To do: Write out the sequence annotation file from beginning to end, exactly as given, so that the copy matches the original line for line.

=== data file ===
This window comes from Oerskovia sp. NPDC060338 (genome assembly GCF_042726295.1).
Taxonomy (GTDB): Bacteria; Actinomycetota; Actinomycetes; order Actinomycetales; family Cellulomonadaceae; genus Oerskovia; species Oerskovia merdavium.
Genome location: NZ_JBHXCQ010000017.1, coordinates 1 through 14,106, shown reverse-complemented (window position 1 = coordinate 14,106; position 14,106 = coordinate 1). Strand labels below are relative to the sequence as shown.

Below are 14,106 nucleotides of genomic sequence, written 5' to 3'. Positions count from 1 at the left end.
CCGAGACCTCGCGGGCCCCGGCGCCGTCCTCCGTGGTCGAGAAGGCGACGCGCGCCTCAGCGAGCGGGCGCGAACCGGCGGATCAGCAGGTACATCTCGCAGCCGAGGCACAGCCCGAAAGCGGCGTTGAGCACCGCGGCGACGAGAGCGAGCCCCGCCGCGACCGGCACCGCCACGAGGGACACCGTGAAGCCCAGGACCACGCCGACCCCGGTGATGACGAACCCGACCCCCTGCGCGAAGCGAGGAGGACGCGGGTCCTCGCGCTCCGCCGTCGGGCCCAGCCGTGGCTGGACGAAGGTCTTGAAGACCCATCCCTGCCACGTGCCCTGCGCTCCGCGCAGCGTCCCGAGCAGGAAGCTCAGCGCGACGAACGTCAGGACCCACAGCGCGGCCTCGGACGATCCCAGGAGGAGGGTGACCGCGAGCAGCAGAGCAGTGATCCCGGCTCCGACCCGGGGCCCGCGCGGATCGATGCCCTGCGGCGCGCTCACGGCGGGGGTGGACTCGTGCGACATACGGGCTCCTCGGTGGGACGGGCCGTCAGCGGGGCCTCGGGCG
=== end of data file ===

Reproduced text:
This window comes from Oerskovia sp. NPDC060338 (genome assembly GCF_042726295.1).
Taxonomy (GTDB): Bacteria; Actinomycetota; Actinomycetes; order Actinomycetales; family Cellulomonadaceae; genus Oerskovia; species Oerskovia merdavium.
Genome location: NZ_JBHXCQ010000017.1, coordinates 1 through 14,106, shown reverse-complemented (window position 1 = coordinate 14,106; position 14,106 = coordinate 1). Strand labels below are relative to the sequence as shown.

Below are 14,106 nucleotides of genomic sequence, written 5' to 3'. Positions count from 1 at the left end.
CCGAGACCTCGCGGGCCCCGGCGCCGTCCTCCGTGGTCGAGAAGGCGACGCGCGCCTCAGCGAGCGGGCGCGAACCGGCGGATCAGCAGGTACATCTCGCAGCCGAGGCACAGCCCGAAAGCGGCGTTGAGCACCGCGGCGACGAGAGCGAGCCCCGCCGCGACCGGCACCGCCACGAGGGACACCGTGAAGCCCAGGACCACGCCGACCCCGGTGATGACGAACCCGACCCCCTGCGCGAAGCGAGGAGGACGCGGGTCCTCGCGCTCCGCCGTCGGGCCCAGCCGTGGCTGGACGAAGGTCTTGAAGACCCATCCCTGCCACGTGCCCTGCGCTCCGCGCAGCGTCCCGAGCAGGAAGCTCAGCGCGACGAACGTCAGGACCCACAGCGCGGCCTCGGACGATCCCAGGAGGAGGGTGACCGCGAGCAGCAGAGCAGTGATCCCGGCTCCGACCCGGGGCCCGCGCGGATCGATGCCCTGCGGCGCGCTCACGGCGGGGGTGGACTCGTGCGACATACGGGCTCCTCGGTGGGACGGGCCGTCAGCGGGGCCTCGGGCG